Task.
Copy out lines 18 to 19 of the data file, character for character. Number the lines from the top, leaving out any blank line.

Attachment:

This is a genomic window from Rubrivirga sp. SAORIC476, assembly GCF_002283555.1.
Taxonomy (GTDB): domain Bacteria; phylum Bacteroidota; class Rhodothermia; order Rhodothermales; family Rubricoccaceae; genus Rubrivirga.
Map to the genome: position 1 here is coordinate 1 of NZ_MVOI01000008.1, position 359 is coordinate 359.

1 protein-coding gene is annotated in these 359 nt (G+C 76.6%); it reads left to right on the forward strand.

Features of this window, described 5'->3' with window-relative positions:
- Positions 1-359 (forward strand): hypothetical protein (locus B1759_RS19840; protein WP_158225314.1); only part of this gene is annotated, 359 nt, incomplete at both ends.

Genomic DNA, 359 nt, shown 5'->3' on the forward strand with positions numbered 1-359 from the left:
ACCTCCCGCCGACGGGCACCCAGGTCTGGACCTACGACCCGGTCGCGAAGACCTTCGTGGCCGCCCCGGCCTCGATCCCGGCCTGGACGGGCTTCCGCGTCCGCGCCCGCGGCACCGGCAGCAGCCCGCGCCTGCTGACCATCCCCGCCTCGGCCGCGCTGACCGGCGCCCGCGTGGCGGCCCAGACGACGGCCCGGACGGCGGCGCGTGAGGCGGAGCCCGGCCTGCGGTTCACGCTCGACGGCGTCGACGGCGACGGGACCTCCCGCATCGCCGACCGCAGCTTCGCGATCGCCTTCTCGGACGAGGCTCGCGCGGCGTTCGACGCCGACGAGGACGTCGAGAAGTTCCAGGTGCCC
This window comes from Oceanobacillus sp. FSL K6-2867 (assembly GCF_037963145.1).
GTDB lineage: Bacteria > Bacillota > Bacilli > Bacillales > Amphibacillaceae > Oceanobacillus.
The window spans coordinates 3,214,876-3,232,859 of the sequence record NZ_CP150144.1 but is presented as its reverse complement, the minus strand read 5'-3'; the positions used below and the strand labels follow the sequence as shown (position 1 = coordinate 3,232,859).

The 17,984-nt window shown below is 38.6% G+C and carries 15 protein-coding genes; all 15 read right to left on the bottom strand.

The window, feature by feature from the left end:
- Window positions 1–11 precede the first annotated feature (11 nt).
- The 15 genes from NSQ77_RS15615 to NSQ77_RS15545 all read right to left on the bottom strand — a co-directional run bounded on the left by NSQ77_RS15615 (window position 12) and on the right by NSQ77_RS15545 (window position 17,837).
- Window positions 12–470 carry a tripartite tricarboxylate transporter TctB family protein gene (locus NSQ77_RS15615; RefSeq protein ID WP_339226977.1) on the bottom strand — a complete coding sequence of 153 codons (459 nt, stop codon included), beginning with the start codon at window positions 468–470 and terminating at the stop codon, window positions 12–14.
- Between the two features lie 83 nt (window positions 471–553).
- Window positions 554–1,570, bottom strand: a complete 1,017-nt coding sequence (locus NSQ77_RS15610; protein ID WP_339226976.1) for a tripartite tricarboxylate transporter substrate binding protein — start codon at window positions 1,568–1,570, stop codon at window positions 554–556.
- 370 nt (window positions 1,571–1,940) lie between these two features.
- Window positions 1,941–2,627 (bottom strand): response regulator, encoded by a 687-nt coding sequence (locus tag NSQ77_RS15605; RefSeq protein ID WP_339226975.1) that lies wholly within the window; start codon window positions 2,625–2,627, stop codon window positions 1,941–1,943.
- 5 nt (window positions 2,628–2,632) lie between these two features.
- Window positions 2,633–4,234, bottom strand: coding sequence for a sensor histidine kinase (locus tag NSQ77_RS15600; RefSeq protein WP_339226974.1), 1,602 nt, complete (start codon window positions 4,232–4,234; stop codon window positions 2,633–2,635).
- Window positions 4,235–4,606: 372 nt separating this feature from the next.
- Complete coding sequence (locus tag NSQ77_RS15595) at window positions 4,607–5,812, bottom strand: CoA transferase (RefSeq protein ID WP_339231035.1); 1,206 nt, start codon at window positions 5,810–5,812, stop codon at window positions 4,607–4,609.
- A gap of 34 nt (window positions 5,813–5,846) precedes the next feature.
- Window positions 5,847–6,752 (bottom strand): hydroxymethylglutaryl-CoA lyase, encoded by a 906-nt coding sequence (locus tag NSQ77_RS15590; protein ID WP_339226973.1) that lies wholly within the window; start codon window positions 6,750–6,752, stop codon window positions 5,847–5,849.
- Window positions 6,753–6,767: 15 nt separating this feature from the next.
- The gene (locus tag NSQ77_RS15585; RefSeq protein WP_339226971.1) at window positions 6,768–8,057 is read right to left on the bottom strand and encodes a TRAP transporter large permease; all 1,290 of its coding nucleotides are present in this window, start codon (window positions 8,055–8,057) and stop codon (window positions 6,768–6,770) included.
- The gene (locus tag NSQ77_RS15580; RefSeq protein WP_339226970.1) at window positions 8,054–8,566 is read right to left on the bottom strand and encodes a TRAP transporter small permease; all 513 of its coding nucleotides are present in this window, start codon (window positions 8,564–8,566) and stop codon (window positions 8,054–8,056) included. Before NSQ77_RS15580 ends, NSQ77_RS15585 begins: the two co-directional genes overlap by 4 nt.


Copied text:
- Window positions 554–1,570, bottom strand: a complete 1,017-nt coding sequence (locus NSQ77_RS15610; protein ID WP_339226976.1) for a tripartite tricarboxylate transporter substrate binding protein — start codon at window positions 1,568–1,570, stop codon at window positions 554–556.
- 370 nt (window positions 1,571–1,940) lie between these two features.